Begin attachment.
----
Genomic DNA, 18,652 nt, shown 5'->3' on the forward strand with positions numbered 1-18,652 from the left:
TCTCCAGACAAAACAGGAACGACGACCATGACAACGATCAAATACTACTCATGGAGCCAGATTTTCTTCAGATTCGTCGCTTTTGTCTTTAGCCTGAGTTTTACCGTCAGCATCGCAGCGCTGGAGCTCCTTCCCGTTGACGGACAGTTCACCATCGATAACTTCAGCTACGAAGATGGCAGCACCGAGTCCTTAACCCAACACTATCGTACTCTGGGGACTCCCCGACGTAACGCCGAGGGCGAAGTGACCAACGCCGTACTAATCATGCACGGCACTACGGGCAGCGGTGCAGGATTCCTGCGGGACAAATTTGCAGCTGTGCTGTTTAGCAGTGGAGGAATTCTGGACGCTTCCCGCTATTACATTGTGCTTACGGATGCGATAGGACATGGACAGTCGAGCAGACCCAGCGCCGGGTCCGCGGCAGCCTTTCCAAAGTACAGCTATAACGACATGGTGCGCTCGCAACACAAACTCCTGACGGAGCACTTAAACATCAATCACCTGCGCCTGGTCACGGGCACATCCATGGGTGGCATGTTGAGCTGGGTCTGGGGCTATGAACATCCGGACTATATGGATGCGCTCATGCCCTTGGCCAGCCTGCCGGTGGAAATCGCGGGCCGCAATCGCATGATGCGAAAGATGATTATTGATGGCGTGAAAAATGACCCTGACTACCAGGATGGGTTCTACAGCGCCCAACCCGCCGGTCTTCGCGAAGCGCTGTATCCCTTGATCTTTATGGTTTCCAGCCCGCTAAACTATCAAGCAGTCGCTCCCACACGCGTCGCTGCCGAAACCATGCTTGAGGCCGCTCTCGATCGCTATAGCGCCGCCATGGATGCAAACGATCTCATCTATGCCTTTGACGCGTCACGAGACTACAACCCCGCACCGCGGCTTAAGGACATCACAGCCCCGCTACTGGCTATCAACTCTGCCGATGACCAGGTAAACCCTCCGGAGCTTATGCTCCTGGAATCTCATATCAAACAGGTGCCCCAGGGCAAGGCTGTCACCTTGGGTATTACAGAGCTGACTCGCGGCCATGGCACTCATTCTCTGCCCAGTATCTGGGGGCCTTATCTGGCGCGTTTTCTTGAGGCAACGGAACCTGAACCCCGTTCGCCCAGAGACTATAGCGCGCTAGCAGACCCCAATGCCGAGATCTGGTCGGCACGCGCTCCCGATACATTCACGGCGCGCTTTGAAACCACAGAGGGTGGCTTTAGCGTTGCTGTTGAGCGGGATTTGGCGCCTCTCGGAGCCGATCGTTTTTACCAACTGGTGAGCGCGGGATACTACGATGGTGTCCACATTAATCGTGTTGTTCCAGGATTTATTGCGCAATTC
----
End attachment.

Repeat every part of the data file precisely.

Genomic DNA, 18,652 nt, shown 5'->3' on the forward strand with positions numbered 1-18,652 from the left:
TCTCCAGACAAAACAGGAACGACGACCATGACAACGATCAAATACTACTCATGGAGCCAGATTTTCTTCAGATTCGTCGCTTTTGTCTTTAGCCTGAGTTTTACCGTCAGCATCGCAGCGCTGGAGCTCCTTCCCGTTGACGGACAGTTCACCATCGATAACTTCAGCTACGAAGATGGCAGCACCGAGTCCTTAACCCAACACTATCGTACTCTGGGGACTCCCCGACGTAACGCCGAGGGCGAAGTGACCAACGCCGTACTAATCATGCACGGCACTACGGGCAGCGGTGCAGGATTCCTGCGGGACAAATTTGCAGCTGTGCTGTTTAGCAGTGGAGGAATTCTGGACGCTTCCCGCTATTACATTGTGCTTACGGATGCGATAGGACATGGACAGTCGAGCAGACCCAGCGCCGGGTCCGCGGCAGCCTTTCCAAAGTACAGCTATAACGACATGGTGCGCTCGCAACACAAACTCCTGACGGAGCACTTAAACATCAATCACCTGCGCCTGGTCACGGGCACATCCATGGGTGGCATGTTGAGCTGGGTCTGGGGCTATGAACATCCGGACTATATGGATGCGCTCATGCCCTTGGCCAGCCTGCCGGTGGAAATCGCGGGCCGCAATCGCATGATGCGAAAGATGATTATTGATGGCGTGAAAAATGACCCTGACTACCAGGATGGGTTCTACAGCGCCCAACCCGCCGGTCTTCGCGAAGCGCTGTATCCCTTGATCTTTATGGTTTCCAGCCCGCTAAACTATCAAGCAGTCGCTCCCACACGCGTCGCTGCCGAAACCATGCTTGAGGCCGCTCTCGATCGCTATAGCGCCGCCATGGATGCAAACGATCTCATCTATGCCTTTGACGCGTCACGAGACTACAACCCCGCACCGCGGCTTAAGGACATCACAGCCCCGCTACTGGCTATCAACTCTGCCGATGACCAGGTAAACCCTCCGGAGCTTATGCTCCTGGAATCTCATATCAAACAGGTGCCCCAGGGCAAGGCTGTCACCTTGGGTATTACAGAGCTGACTCGCGGCCATGGCACTCATTCTCTGCCCAGTATCTGGGGGCCTTATCTGGCGCGTTTTCTTGAGGCAACGGAACCTGAACCCCGTTCGCCCAGAGACTATAGCGCGCTAGCAGACCCCAATGCCGAGATCTGGTCGGCACGCGCTCCCGATACATTCACGGCGCGCTTTGAAACCACAGAGGGTGGCTTTAGCGTTGCTGTTGAGCGGGATTTGGCGCCTCTCGGAGCCGATCGTTTTTACCAACTGGTGAGCGCGGGATACTACGATGGTGTCCACATTAATCGTGTTGTTCCAGGATTTATTGCGCAATTC